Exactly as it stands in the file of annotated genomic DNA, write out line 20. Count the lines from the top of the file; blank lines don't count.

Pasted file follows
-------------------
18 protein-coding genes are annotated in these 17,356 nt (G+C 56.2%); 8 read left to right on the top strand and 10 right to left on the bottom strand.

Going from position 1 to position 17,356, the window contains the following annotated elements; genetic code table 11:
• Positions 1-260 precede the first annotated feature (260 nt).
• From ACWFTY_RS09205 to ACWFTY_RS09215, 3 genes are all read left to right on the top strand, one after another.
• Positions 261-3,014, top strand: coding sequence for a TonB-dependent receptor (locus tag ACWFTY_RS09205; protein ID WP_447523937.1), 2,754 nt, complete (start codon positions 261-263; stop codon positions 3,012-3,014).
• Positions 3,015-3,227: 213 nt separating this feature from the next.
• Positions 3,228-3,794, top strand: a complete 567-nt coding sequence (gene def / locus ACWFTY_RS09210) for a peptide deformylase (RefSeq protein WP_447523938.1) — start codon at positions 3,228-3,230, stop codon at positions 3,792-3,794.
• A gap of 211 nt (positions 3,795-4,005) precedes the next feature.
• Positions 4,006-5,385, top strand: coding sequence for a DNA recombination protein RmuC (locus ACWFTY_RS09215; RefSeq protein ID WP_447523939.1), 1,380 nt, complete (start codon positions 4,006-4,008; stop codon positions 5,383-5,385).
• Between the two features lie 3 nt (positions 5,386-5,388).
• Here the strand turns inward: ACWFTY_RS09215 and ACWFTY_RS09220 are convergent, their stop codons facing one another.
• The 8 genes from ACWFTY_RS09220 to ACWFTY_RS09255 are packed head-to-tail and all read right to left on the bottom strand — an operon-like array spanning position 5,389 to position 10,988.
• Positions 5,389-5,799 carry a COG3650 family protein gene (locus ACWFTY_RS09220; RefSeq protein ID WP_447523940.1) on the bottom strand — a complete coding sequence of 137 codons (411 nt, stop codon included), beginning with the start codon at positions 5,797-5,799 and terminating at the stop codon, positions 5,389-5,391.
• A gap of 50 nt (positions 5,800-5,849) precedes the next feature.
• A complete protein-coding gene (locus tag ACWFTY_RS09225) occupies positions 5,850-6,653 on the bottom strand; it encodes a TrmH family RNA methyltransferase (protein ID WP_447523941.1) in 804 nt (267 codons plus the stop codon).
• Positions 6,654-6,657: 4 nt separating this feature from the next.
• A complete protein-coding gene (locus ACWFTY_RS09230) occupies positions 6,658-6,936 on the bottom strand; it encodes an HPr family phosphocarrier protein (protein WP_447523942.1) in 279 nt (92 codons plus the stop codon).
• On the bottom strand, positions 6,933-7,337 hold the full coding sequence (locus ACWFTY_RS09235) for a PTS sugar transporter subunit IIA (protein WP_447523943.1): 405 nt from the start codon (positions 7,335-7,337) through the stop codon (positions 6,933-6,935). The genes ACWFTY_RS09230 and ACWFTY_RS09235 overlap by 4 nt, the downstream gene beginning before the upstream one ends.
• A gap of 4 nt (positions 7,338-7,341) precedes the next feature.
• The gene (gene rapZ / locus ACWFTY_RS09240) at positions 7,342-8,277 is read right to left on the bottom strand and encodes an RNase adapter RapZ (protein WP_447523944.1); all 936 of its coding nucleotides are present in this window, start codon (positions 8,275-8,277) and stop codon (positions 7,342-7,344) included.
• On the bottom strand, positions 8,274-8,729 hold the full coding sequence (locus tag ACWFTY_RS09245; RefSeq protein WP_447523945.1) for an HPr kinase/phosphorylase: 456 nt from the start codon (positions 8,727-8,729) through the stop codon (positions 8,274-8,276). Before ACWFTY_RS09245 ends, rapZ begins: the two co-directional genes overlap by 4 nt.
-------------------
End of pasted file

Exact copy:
• The gene (gene rapZ / locus ACWFTY_RS09240) at positions 7,342-8,277 is read right to left on the bottom strand and encodes an RNase adapter RapZ (protein WP_447523944.1); all 936 of its coding nucleotides are present in this window, start codon (positions 8,275-8,277) and stop codon (positions 7,342-7,344) included.